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Revolt through rock

Updated: Apr 5




By: The Charger Account Editorial Staff Dec. 14, 2023

Amid pulsing snare beats, jarring strums of electric guitar and a turbulent bass line, lead vocalist of punk rock band Bikini Kill Kathleen Hanna belts out a dare to her female audience—starting with an affectionate “Hey girlfriend!”—to unashamedly be themselves.


This first track in Bikini Kill’s debut album—“Double Dare Ya”—was revolutionary, but not alone. Formed in 1990, Bikini Kill was a pioneer in the riot grrrl movement, a genre of feminist punk rock that flourished in the 90s. Groups including Lunachicks, Bratmobille, Emily’s Sassy Lime and Slant 6 all candidly expressed emotions less socially accepted for women to show.


Headlining issues such as rape, domestic abuse and even the flaws of capitalism through straightforward, explosive lyrics, riot grrrl called on society to confront topics that were considered taboo. As opposed to songs like Jimi Hendrix’s “Machine Gun,” which more cryptically protests the Vietnam War, the bluntness of riot grrrl lyrics makes their messages difficult to ignore. In a world where societal problems are neglected by those who are not directly impacted by them, direct music may be necessary to achieve social change.


Although the original riot grrrl movement ended in the late 1990s, its relevance persists. For example, Olivia Rodrigo’s “GUTS” topped the charts this year because of its authentic portrayal of societal standards for young women. Her 12-second scream in “all-american b*tch” and its hints of alternative rock highlight the enduring spirit of riot grrrl.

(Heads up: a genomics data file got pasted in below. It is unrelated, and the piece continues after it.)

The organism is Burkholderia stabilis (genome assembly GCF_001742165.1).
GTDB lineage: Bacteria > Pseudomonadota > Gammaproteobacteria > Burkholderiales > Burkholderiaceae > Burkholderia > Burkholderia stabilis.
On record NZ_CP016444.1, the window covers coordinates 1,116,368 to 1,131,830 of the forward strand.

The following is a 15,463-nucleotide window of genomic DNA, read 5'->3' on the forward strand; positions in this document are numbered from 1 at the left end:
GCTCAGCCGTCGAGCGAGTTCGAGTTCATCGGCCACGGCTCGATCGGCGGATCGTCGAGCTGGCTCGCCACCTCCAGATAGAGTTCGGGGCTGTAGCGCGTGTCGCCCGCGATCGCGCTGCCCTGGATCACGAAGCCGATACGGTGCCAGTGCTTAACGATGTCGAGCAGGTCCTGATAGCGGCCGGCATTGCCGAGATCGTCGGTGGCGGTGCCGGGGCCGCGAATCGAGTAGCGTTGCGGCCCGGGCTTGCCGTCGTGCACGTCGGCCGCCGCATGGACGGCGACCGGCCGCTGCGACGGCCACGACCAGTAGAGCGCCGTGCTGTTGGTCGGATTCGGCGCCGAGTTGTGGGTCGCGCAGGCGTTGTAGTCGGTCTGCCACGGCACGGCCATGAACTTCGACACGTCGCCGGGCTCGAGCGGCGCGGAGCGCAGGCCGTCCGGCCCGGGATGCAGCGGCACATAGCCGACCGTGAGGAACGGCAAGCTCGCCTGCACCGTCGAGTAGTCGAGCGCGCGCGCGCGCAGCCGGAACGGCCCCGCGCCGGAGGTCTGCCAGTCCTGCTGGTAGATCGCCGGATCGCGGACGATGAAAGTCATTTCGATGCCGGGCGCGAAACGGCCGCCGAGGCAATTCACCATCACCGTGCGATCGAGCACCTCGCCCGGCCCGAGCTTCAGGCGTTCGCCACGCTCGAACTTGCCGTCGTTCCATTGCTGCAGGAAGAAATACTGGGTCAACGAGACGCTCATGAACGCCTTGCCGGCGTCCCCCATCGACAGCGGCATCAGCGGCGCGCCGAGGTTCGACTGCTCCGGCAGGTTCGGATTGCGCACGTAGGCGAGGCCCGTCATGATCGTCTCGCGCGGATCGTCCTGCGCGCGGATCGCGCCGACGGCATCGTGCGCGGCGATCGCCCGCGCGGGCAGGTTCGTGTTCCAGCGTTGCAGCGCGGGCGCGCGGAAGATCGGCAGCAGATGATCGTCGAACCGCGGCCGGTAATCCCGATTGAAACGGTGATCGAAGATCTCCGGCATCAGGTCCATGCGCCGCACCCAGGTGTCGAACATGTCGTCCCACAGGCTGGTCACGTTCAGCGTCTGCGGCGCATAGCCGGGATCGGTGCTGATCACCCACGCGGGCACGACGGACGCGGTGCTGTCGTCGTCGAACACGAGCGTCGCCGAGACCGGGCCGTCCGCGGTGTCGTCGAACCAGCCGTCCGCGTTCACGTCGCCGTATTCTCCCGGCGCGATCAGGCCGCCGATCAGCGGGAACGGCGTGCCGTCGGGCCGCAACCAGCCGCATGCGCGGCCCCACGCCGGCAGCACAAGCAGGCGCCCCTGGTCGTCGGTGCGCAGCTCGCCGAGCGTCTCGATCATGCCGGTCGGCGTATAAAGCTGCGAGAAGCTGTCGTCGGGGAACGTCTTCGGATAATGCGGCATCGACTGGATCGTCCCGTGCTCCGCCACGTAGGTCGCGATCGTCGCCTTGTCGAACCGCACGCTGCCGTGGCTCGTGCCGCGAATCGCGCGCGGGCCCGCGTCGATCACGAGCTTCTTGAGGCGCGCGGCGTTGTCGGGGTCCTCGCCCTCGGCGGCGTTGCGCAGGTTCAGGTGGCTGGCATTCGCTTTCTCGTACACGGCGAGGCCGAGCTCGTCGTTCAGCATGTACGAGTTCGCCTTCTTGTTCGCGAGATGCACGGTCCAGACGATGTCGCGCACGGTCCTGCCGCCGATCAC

Aside from a form of expression, confrontational music has given artists a voice in oppressive environments. As of January, Cambodia has gained notoriety over frequent instances of human rights violations, such as the beating of garment workers by military police and extensive censorship. Cambodian rapper Kea Sokun detailed the suffering of Cambodian citizens in a raw, hard-hitting song titled “Workers Blood.” Artists like Sokun are rare, but their impact is monumental. In Thailand, hip hop collective Rap Against Dictatorship (RAD) highlights human rights abuses and social injustices to inspire demonstrations across the country. These artists refuse to let the truth be silenced, and, like riot grrrl, demonstrate the significance of unabashedly voicing opinions.

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